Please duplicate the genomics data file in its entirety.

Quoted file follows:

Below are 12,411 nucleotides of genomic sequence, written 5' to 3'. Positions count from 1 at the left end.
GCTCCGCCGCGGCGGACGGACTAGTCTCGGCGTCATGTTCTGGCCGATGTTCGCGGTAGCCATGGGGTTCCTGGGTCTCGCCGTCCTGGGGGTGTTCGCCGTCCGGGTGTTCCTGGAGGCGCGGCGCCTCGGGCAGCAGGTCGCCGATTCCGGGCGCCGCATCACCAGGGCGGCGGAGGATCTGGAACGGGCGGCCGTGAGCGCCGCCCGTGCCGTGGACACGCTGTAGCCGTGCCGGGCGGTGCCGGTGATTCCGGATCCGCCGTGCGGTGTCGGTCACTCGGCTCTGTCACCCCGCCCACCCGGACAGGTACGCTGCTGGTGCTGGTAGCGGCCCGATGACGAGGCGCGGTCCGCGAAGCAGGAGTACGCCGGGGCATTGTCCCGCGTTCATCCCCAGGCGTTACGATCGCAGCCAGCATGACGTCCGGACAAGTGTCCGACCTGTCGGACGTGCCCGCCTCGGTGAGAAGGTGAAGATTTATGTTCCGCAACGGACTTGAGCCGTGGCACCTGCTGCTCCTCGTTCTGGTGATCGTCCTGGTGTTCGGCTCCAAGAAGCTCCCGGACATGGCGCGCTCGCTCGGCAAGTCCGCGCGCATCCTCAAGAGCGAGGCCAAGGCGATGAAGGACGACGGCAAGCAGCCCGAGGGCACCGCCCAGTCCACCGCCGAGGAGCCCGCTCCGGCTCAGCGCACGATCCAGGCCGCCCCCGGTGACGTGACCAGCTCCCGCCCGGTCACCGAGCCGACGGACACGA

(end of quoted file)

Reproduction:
Below are 12,411 nucleotides of genomic sequence, written 5' to 3'. Positions count from 1 at the left end.
GCTCCGCCGCGGCGGACGGACTAGTCTCGGCGTCATGTTCTGGCCGATGTTCGCGGTAGCCATGGGGTTCCTGGGTCTCGCCGTCCTGGGGGTGTTCGCCGTCCGGGTGTTCCTGGAGGCGCGGCGCCTCGGGCAGCAGGTCGCCGATTCCGGGCGCCGCATCACCAGGGCGGCGGAGGATCTGGAACGGGCGGCCGTGAGCGCCGCCCGTGCCGTGGACACGCTGTAGCCGTGCCGGGCGGTGCCGGTGATTCCGGATCCGCCGTGCGGTGTCGGTCACTCGGCTCTGTCACCCCGCCCACCCGGACAGGTACGCTGCTGGTGCTGGTAGCGGCCCGATGACGAGGCGCGGTCCGCGAAGCAGGAGTACGCCGGGGCATTGTCCCGCGTTCATCCCCAGGCGTTACGATCGCAGCCAGCATGACGTCCGGACAAGTGTCCGACCTGTCGGACGTGCCCGCCTCGGTGAGAAGGTGAAGATTTATGTTCCGCAACGGACTTGAGCCGTGGCACCTGCTGCTCCTCGTTCTGGTGATCGTCCTGGTGTTCGGCTCCAAGAAGCTCCCGGACATGGCGCGCTCGCTCGGCAAGTCCGCGCGCATCCTCAAGAGCGAGGCCAAGGCGATGAAGGACGACGGCAAGCAGCCCGAGGGCACCGCCCAGTCCACCGCCGAGGAGCCCGCTCCGGCTCAGCGCACGATCCAGGCCGCCCCCGGTGACGTGACCAGCTCCCGCCCGGTCACCGAGCCGACGGACACGA